Zimbabwe's new president visits ailing opposition chief
Zimbabwean President Emmerson Mnangagwa made a home visit on Friday to the leader of the country's main opposition party, Morgan Tsvangirai, who has been battling cancer.
The visit, which analysts said was highly symbolic, comes as Zimbabwe's political parties prepare to begin campaigning for elections due later this year.
It will be the first ballot since former president Robert Mugabe stood down on November 21 following a brief military takeover.
Mnangagwa, who was accompanied by his deputy Constantino Chiwenga, the former army chief who led November's takeover, said Tsvangirai was "recuperating very well" following his colon cancer diagnosis two years ago.
An image of the meeting showed Tsvangirai looking frail and wearing slippers as he sat on a couch holding a hand out to Mnangagwa, who appeared relaxed and wore a smart suit.
"He is fine. He is recuperating very well. Very soon he will be going back again for further medical check-ups in South Africa," Mnangagwa said as he left Tsvangirai's home.
Asked whether Zimbabwe required a coalition government to bring together the ruling ZANU-PF and other parties, Mnangagwa said "there is no need".
"What's the cause? You are allowed to lobby -- it's a democratic country. People are allowed to lobby for anything. Currently, there is no need," he said.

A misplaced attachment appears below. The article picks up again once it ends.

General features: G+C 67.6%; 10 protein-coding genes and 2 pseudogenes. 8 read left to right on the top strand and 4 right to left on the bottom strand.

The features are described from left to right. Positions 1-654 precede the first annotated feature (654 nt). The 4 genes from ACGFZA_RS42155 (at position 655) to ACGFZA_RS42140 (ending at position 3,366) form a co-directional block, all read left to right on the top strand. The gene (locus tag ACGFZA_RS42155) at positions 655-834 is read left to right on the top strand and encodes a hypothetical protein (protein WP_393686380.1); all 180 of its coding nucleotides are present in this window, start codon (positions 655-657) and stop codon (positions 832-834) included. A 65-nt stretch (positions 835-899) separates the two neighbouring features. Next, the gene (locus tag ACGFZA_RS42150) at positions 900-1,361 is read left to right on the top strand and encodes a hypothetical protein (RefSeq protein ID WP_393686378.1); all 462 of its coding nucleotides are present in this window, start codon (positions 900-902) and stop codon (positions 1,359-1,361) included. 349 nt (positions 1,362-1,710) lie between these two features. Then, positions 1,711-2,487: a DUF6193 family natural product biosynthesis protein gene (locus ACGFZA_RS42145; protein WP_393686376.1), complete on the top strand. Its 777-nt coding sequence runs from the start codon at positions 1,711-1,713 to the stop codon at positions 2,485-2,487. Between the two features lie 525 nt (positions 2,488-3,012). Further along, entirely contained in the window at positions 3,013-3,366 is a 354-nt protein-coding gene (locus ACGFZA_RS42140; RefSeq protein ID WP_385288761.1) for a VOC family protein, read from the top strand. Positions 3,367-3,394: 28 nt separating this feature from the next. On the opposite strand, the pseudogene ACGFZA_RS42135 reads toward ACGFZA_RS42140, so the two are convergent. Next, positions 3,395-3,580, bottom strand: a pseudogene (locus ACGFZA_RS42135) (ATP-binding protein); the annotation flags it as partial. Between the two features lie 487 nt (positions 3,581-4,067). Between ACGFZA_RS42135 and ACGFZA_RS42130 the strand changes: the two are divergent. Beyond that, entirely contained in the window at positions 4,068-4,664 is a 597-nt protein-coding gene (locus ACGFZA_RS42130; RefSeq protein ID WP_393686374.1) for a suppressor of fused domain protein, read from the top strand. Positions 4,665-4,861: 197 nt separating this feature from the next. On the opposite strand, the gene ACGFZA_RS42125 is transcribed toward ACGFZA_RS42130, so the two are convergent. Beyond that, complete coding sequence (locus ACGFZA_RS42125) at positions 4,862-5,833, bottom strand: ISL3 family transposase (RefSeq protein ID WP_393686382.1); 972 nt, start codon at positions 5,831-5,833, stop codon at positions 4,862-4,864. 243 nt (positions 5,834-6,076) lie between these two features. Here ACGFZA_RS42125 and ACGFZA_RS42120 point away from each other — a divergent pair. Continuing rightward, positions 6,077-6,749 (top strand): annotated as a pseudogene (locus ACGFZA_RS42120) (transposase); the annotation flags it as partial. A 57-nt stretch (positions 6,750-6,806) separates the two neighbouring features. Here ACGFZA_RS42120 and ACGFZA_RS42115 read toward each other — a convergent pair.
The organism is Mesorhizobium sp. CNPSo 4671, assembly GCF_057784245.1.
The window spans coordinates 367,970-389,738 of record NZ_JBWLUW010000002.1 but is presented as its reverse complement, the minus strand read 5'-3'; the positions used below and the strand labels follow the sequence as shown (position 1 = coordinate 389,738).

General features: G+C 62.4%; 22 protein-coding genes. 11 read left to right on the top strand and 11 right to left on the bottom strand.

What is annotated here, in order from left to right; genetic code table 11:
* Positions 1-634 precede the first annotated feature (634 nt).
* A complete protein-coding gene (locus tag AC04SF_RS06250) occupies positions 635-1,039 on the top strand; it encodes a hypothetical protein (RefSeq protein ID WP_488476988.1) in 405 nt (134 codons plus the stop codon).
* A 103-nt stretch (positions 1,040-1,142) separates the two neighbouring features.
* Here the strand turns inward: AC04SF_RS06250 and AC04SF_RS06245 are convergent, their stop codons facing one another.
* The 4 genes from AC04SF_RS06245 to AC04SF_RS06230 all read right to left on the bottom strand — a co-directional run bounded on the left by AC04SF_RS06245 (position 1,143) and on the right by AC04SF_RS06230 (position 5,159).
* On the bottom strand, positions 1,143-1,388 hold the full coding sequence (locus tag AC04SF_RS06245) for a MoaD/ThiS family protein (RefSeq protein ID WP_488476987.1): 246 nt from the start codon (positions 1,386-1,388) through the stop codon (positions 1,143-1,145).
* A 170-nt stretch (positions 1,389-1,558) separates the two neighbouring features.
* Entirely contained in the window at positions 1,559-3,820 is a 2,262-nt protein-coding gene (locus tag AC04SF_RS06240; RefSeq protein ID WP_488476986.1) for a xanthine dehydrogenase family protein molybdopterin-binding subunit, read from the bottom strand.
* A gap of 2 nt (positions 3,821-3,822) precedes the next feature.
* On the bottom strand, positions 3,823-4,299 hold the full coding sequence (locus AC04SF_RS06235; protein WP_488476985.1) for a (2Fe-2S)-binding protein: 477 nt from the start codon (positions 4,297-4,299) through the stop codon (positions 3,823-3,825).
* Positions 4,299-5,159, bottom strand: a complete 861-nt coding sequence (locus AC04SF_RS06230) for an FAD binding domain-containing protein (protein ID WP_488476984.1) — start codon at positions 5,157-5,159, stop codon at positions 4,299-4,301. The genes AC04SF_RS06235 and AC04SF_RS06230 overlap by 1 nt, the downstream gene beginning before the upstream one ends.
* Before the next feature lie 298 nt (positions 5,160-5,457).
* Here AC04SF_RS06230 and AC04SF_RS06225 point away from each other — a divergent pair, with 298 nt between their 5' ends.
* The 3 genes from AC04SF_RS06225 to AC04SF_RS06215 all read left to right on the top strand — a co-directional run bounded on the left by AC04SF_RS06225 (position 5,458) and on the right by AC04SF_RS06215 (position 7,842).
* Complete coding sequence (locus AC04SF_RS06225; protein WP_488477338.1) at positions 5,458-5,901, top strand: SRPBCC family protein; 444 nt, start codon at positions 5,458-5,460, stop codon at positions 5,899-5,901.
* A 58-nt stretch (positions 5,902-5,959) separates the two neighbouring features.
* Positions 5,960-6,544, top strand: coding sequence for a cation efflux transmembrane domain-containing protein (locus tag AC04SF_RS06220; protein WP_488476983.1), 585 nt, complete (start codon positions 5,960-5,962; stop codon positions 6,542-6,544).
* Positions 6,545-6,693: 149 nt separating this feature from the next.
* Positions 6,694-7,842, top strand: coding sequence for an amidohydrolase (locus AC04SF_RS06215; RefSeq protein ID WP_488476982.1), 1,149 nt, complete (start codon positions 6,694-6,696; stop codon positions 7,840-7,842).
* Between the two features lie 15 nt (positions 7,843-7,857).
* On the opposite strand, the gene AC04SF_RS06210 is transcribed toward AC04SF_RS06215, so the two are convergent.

Tsvangirai's deputy in the opposition Movement for Democratic Change (MDC) party Nelson Chamisa said that Mnangagwa's gesture was "the politics we want to see".
"The politics of peace, the politics of working together, the politics of caring for each other," he said.
Piers Pigou, an analyst at the International Crisis Group, said that the visit could mark the beginning of a new era in Zimbabwe's politics.
"He's clearly very sick, visibly so. That fact that (Mnangagwa) is visiting Tsvangirai is an indication of that more than it was of the possibility of some kind of political configuration," he said, playing down the possibility of a coalition between the two men's parties.
"It's an important gesture. It perhaps reflects the beginnings of the maturity of a new politics."
Tsvangirai is a former prime minister and a veteran political figure who is hoping to lead a unified opposition bloc against Mnangagwa and his all-powerful ZANU-PF party.
Tsvangirai won the most votes in the first-round of the 2008 presidential election in which he faced off against Mugabe -- but it was not enough to avoid a run-off against Mugabe.
As Mugabe loyalists unleashed a wave of violence against MDC supporters, Tsvangirai pulled out of the race and later entered negotiations with the government.
He subsequently became prime minister in a power-sharing government in which he was widely seen as being out-foxed by Mugabe.